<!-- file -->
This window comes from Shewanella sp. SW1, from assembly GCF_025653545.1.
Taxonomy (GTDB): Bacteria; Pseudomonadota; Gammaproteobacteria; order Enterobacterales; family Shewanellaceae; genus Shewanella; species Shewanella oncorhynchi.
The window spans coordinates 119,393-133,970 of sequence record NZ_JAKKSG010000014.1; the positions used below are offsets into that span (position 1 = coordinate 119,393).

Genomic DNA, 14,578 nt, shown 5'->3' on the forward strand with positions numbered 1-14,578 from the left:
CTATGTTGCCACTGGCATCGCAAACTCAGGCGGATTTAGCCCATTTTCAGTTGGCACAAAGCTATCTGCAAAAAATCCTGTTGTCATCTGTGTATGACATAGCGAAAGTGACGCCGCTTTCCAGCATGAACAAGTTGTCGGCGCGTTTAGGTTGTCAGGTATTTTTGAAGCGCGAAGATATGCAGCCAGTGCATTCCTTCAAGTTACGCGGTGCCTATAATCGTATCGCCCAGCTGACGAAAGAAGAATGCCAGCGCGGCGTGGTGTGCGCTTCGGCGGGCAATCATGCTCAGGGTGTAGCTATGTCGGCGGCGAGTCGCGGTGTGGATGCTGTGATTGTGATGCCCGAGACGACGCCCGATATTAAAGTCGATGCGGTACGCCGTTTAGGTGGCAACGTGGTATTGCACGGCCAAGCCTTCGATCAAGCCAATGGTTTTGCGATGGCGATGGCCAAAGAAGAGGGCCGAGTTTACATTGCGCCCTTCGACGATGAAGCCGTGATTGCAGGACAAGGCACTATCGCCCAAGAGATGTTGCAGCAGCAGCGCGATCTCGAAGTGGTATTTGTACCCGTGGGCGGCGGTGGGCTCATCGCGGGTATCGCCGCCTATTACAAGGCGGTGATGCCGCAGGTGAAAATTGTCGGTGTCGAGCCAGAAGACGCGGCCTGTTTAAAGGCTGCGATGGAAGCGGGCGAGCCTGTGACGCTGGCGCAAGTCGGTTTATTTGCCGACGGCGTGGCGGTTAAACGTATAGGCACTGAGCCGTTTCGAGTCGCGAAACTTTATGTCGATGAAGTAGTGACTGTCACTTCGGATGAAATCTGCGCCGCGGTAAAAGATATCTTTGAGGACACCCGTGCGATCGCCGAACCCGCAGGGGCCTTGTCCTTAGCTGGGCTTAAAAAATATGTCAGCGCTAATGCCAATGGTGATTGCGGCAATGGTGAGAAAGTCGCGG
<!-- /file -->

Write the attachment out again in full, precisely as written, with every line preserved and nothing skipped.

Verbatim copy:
This window comes from Shewanella sp. SW1, from assembly GCF_025653545.1.
Taxonomy (GTDB): Bacteria; Pseudomonadota; Gammaproteobacteria; order Enterobacterales; family Shewanellaceae; genus Shewanella; species Shewanella oncorhynchi.
The window spans coordinates 119,393-133,970 of sequence record NZ_JAKKSG010000014.1; the positions used below are offsets into that span (position 1 = coordinate 119,393).

Genomic DNA, 14,578 nt, shown 5'->3' on the forward strand with positions numbered 1-14,578 from the left:
CTATGTTGCCACTGGCATCGCAAACTCAGGCGGATTTAGCCCATTTTCAGTTGGCACAAAGCTATCTGCAAAAAATCCTGTTGTCATCTGTGTATGACATAGCGAAAGTGACGCCGCTTTCCAGCATGAACAAGTTGTCGGCGCGTTTAGGTTGTCAGGTATTTTTGAAGCGCGAAGATATGCAGCCAGTGCATTCCTTCAAGTTACGCGGTGCCTATAATCGTATCGCCCAGCTGACGAAAGAAGAATGCCAGCGCGGCGTGGTGTGCGCTTCGGCGGGCAATCATGCTCAGGGTGTAGCTATGTCGGCGGCGAGTCGCGGTGTGGATGCTGTGATTGTGATGCCCGAGACGACGCCCGATATTAAAGTCGATGCGGTACGCCGTTTAGGTGGCAACGTGGTATTGCACGGCCAAGCCTTCGATCAAGCCAATGGTTTTGCGATGGCGATGGCCAAAGAAGAGGGCCGAGTTTACATTGCGCCCTTCGACGATGAAGCCGTGATTGCAGGACAAGGCACTATCGCCCAAGAGATGTTGCAGCAGCAGCGCGATCTCGAAGTGGTATTTGTACCCGTGGGCGGCGGTGGGCTCATCGCGGGTATCGCCGCCTATTACAAGGCGGTGATGCCGCAGGTGAAAATTGTCGGTGTCGAGCCAGAAGACGCGGCCTGTTTAAAGGCTGCGATGGAAGCGGGCGAGCCTGTGACGCTGGCGCAAGTCGGTTTATTTGCCGACGGCGTGGCGGTTAAACGTATAGGCACTGAGCCGTTTCGAGTCGCGAAACTTTATGTCGATGAAGTAGTGACTGTCACTTCGGATGAAATCTGCGCCGCGGTAAAAGATATCTTTGAGGACACCCGTGCGATCGCCGAACCCGCAGGGGCCTTGTCCTTAGCTGGGCTTAAAAAATATGTCAGCGCTAATGCCAATGGTGATTGCGGCAATGGTGAGAAAGTCGCGG